#### What's JSON-RPC?
JSON-RPC is a lightweight remote procedure call protocol. It's designed to be simple!

The general mechanism consists of two peers establishing a data connection. During the lifetime of a connection, peers may invoke methods provided by the other peer. To invoke a remote method, a request is sent. Unless the request is a notification it must be replied to with a response. From [JSON RPC Spec](http://json-rpc.org/wiki/specification).

#### JSON-RPC & bitcoind
Bitcoin started accepting SSL JSON-RPC connections beginning with version 0.3.14 in order to remotely invoke bitcoin protocol functions. ([from Bitcoin wiki](https://en.bitcoin.it/wiki/API_reference_(JSON-RPC))) 

When using a JSON-RPC client to communicate with bitcoind running a JSON-RPC server, security is very important in order to protect against [man in the middle (MITM)](https://www.owasp.org/index.php/Man-in-the-middle_attack) attacks.

#### Tools Required
In order to securely use JSON-RPC with bitcoind you'll need the following items installed

- [OpenSSL](http://www.openssl.org/) (most Linux distributions include this)
- [bitcoind](https://en.bitcoin.it/wiki/Bitcoind)

#### Installation Process
First you will need to generate a valid certificate using OpenSSL. If you already have a certificate from a certificate authority, you can simply import it. To create a certificate, do the following on your server:

    cd ~/.bitcoin
    openssl genrsa -out server.pem 2048
    openssl req -new -x509 -nodes -sha1 -days 3650 -key server.pem > server.cert

Lets now break these commands down to understand what we are doing. 

- The first command openssl is telling the terminal we want to use openssl and pass arguments to it. Next is “genrsa” we are telling openssl that we are going to make a RSA key pair which we know is the foundation of SSL and secure connections. Then we use -out server.pem, which means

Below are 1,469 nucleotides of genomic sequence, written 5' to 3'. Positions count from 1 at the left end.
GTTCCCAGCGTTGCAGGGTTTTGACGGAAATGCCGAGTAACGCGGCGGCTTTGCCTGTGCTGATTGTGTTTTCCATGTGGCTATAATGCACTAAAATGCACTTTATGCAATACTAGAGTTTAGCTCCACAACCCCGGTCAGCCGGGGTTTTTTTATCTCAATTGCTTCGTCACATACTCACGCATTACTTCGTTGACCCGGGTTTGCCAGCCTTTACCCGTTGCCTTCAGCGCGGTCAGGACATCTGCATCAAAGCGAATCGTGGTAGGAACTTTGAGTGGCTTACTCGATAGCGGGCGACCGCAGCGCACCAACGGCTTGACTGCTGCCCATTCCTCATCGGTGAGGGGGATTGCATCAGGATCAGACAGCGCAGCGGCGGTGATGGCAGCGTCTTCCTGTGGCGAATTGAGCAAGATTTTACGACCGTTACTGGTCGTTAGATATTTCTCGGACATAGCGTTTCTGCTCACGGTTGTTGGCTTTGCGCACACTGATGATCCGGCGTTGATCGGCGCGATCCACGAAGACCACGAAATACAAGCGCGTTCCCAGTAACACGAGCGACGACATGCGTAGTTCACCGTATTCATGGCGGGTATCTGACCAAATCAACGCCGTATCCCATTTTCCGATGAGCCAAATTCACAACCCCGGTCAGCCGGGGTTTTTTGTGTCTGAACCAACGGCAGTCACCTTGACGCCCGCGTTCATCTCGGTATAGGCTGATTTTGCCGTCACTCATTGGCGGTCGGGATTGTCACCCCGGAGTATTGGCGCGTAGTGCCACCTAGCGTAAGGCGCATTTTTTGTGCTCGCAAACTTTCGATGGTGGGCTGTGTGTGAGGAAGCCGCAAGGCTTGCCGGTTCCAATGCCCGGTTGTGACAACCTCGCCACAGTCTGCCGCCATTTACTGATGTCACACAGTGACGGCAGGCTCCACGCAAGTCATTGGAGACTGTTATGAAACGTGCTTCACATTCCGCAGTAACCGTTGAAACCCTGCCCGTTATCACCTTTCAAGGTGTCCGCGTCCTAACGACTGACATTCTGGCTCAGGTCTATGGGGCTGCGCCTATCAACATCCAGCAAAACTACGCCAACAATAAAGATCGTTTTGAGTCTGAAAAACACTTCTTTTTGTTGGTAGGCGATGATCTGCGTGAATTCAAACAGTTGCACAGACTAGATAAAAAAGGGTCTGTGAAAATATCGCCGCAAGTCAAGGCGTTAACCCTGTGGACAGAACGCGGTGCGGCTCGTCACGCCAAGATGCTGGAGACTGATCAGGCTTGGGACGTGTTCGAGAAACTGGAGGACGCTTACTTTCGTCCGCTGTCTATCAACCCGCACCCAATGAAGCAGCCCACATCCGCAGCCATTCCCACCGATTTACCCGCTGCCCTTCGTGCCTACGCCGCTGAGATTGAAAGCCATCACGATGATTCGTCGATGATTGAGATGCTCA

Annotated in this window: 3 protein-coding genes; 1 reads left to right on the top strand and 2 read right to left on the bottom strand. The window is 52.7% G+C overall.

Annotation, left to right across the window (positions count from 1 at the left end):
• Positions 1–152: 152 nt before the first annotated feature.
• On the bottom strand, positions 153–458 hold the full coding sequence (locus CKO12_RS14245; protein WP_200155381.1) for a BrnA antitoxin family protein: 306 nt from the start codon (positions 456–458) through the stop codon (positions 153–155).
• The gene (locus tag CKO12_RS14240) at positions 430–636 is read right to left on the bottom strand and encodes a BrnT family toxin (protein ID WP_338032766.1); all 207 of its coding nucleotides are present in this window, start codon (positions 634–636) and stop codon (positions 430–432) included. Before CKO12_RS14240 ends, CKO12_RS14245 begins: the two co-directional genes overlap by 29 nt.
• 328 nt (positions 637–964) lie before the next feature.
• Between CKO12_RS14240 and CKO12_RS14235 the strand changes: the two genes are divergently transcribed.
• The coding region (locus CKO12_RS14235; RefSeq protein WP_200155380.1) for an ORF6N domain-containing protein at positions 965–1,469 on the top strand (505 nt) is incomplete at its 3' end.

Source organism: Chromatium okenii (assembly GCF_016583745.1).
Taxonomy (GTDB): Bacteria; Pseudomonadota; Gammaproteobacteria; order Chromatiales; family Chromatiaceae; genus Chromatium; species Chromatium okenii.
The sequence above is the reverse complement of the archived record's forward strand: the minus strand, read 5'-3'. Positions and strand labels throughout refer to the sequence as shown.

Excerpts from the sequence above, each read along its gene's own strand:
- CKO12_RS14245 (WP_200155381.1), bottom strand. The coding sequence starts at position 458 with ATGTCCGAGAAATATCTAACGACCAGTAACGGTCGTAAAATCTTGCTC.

to write it to a file called server.pem. The last part is 2048 this is
how many bits we want it, you want 2048, that is a standard strong key
pair.
- In the second openssl command, we are telling openssl to create a new x509 certificate, and to input a sha1 fingerprint into the certificate. Then we are using the key from the previously created server.pem to create the server.cert, our certificate. **Do not** enter a passphrase if prompted too just hit enter again.

The next step is to configure bitcoind. To do this, do the following commands:

- Open the ~/.bitcoin/bitcoin.conf file in any text editor.
- Add the line "rpcallowip=*IP_ADDRESS*" line and put in the IP address of the client that you want to allow connections from to the JSON-RPC server. 
- Add the line "rpcssl=1" to tell bitcoind we want to accept SSL
request
- Restart bitcoind
- Run "openssl s_client -connect localhost:8332" to test if the changes were accepted.
- Copy the server.cert file to the client machine and verify that you can connect to the JSON-RPC server.